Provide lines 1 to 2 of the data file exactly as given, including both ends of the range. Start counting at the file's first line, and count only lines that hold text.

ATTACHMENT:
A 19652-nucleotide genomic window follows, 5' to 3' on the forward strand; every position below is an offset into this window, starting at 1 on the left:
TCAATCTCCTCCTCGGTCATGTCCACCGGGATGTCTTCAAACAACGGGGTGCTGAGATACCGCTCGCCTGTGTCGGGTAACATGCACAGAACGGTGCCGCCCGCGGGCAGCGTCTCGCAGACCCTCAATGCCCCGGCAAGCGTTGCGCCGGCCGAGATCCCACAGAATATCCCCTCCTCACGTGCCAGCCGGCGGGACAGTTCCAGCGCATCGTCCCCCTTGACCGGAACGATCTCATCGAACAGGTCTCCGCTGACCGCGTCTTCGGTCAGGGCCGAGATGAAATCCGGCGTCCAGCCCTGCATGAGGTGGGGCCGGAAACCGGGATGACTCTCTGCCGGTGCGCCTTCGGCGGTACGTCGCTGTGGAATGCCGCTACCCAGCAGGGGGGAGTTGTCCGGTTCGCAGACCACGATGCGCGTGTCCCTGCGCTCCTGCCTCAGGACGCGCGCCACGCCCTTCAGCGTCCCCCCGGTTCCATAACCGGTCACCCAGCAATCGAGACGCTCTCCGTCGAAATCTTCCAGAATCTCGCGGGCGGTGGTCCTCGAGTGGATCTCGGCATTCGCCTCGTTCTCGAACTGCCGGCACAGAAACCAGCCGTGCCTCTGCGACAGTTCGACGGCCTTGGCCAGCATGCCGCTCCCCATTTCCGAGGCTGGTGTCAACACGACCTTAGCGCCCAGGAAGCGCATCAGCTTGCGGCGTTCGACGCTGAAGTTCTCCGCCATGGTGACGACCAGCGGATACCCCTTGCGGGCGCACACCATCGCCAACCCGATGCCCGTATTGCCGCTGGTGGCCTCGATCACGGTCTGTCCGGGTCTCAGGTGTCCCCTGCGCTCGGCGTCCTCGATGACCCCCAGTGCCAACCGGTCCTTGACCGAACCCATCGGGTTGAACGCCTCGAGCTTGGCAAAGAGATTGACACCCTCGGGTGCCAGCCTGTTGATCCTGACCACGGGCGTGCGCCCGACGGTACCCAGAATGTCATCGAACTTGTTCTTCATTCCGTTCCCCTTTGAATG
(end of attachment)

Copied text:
A 19652-nucleotide genomic window follows, 5' to 3' on the forward strand; every position below is an offset into this window, starting at 1 on the left:
TCAATCTCCTCCTCGGTCATGTCCACCGGGATGTCTTCAAACAACGGGGTGCTGAGATACCGCTCGCCTGTGTCGGGTAACATGCACAGAACGGTGCCGCCCGCGGGCAGCGTCTCGCAGACCCTCAATGCCCCGGCAAGCGTTGCGCCGGCCGAGATCCCACAGAATATCCCCTCCTCACGTGCCAGCCGGCGGGACAGTTCCAGCGCATCGTCCCCCTTGACCGGAACGATCTCATCGAACAGGTCTCCGCTGACCGCGTCTTCGGTCAGGGCCGAGATGAAATCCGGCGTCCAGCCCTGCATGAGGTGGGGCCGGAAACCGGGATGACTCTCTGCCGGTGCGCCTTCGGCGGTACGTCGCTGTGGAATGCCGCTACCCAGCAGGGGGGAGTTGTCCGGTTCGCAGACCACGATGCGCGTGTCCCTGCGCTCCTGCCTCAGGACGCGCGCCACGCCCTTCAGCGTCCCCCCGGTTCCATAACCGGTCACCCAGCAATCGAGACGCTCTCCGTCGAAATCTTCCAGAATCTCGCGGGCGGTGGTCCTCGAGTGGATCTCGGCATTCGCCTCGTTCTCGAACTGCCGGCACAGAAACCAGCCGTGCCTCTGCGACAGTTCGACGGCCTTGGCCAGCATGCCGCTCCCCATTTCCGAGGCTGGTGTCAACACGACCTTAGCGCCCAGGAAGCGCATCAGCTTGCGGCGTTCGACGCTGAAGTTCTCCGCCATGGTGACGACCAGCGGATACCCCTTGCGGGCGCACACCATCGCCAACCCGATGCCCGTATTGCCGCTGGTGGCCTCGATCACGGTCTGTCCGGGTCTCAGGTGTCCCCTGCGCTCGGCGTCCTCGATGACCCCCAGTGCCAACCGGTCCTTGACCGAACCCATCGGGTTGAACGCCTCGAGCTTGGCAAAGAGATTGACACCCTCGGGTGCCAGCCTGTTGATCCTGACCACGGGCGTGCGCCCGACGGTACCCAGAATGTCATCGAACTTGTTCTTCATTCCGTTCCCCTTTGAATG